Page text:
It is present in people descended from Jews from Ukraine, Lithuania, Poland and Russia, but it appears only about one-fourth as often there as in people descended from Jews from Belarus.

                One issue is that a lot of Jewish people in the United States whose relatives came from "Eastern Europe" may believe their ancestors came from Russia or Poland even if the ancestors came from town in what are now in Belarus, Lithuania or Ukraine, so, it could be that some of the people who match me who had ancestors in "Russia" or "Poland" really had 19th century ancestors who were living near mine on land that is now in Belarus.

                Comment


                • #9
                  Allbell:

                  it's true that usually scientists don't answer. In this case, though, it would be of interest, because M lineages are usually not found west of India, so that would make a good study.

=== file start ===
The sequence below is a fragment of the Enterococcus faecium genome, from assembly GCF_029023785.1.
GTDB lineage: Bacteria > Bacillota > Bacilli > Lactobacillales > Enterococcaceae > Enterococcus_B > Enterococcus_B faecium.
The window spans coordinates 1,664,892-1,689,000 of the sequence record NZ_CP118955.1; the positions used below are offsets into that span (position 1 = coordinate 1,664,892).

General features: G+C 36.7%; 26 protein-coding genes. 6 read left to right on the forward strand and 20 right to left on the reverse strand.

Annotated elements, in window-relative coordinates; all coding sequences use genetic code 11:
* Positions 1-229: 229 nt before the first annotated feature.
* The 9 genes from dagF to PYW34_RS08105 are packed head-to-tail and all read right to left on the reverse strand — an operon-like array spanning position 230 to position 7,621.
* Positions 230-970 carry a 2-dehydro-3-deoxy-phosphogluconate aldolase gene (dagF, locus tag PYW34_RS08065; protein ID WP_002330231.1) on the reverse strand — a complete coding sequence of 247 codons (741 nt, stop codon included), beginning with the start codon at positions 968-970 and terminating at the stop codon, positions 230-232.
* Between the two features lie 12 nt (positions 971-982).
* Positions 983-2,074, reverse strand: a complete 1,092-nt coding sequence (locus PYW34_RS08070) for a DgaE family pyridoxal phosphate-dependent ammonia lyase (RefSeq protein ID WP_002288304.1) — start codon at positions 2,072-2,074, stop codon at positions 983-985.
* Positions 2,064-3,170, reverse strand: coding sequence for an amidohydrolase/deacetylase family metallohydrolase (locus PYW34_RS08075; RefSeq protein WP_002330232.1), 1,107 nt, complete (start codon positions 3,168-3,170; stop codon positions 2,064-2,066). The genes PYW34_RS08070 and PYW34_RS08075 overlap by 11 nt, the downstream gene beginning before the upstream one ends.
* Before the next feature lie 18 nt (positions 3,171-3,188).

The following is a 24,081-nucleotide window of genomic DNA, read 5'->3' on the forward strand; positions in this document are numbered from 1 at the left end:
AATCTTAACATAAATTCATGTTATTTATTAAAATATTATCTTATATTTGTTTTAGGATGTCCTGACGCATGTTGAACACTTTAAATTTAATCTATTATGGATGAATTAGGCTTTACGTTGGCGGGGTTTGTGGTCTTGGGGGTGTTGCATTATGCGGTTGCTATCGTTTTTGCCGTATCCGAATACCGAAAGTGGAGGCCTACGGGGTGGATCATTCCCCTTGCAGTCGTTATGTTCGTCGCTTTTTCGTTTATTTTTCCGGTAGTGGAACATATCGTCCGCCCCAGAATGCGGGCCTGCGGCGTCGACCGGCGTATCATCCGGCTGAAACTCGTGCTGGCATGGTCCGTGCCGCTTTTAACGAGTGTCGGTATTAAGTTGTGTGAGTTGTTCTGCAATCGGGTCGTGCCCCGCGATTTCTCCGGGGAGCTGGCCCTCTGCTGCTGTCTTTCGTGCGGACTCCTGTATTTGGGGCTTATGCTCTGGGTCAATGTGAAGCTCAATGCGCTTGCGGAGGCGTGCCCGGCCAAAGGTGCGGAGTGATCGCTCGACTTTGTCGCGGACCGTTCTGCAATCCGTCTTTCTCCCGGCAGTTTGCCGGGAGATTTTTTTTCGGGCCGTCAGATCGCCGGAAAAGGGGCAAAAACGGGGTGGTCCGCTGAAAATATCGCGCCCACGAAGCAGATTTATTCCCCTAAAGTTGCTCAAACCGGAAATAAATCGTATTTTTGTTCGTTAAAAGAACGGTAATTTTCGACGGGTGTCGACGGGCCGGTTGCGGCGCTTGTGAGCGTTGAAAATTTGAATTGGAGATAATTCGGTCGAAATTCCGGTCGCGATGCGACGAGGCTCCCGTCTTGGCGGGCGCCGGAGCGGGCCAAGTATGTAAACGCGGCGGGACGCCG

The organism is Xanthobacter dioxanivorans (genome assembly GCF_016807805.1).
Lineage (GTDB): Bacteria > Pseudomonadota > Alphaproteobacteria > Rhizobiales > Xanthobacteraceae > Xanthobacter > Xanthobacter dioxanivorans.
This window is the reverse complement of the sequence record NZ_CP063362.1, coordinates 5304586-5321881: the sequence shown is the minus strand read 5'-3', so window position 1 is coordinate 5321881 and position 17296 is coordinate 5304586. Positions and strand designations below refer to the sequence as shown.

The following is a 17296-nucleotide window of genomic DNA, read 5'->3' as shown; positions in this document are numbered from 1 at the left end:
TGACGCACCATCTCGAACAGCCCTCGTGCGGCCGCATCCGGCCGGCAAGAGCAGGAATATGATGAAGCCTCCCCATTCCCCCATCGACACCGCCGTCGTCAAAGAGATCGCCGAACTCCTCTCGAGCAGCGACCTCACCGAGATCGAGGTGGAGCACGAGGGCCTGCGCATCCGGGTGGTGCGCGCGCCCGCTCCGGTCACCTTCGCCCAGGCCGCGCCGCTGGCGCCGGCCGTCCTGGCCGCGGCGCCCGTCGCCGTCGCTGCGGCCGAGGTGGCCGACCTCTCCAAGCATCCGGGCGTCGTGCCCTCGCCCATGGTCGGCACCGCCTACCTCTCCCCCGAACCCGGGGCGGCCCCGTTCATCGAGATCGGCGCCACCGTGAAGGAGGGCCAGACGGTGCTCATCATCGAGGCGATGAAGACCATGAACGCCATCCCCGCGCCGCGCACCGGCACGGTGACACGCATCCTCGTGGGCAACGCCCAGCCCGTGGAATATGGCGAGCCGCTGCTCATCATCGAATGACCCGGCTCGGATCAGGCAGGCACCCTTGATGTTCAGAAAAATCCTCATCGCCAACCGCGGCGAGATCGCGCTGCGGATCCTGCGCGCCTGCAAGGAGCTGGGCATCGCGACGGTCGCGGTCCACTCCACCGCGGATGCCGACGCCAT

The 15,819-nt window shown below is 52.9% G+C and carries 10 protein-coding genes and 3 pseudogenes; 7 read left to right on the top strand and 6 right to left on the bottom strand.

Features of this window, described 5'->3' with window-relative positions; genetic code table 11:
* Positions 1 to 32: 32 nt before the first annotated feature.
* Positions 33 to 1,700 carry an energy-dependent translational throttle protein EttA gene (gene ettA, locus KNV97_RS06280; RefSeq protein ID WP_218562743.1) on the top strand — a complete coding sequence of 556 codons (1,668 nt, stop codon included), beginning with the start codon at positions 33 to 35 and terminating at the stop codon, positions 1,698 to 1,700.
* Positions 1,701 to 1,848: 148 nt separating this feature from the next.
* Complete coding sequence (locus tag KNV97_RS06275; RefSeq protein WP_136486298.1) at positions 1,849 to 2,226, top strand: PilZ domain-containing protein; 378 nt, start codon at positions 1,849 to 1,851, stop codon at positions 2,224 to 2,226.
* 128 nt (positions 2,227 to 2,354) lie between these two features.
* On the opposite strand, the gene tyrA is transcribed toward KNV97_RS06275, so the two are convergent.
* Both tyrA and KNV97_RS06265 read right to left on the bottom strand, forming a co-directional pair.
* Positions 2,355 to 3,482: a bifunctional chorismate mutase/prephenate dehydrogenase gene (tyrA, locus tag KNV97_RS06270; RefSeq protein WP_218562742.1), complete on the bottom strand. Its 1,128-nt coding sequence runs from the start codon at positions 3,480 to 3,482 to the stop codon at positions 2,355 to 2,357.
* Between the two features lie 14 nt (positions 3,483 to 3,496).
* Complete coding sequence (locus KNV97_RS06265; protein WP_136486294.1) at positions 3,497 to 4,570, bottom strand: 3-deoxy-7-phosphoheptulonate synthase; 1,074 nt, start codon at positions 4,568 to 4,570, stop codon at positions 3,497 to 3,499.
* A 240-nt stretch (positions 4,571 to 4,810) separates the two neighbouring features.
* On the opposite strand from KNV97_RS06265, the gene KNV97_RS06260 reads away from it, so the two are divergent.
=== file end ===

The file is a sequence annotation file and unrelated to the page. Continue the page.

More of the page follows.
As far as I know, M33 is found in the Sun paper cited above. Did you contact some of the authors of that? Did you try contacting Tomas Kiivisild, who authored papers on India in the past (though not that specific one). Being from Estonia (I believe) he may have some extra interest.

                  cacio

                  Comment


                  • #10
                    Allbell, Just a few random thoughts:
                    Do the haplogroup percentages for M* among non-Jewish Eastern Europeans match the Jewish percentages. If so, that would suggest a non-Jewish Belarus origin for the M*. If not, the M* entered the Jewish population probably further east or south . A word of caution about low frequency haplogroup percentages. They are subject to sampling biases especially with small samples and are therefore open to change with independent samples.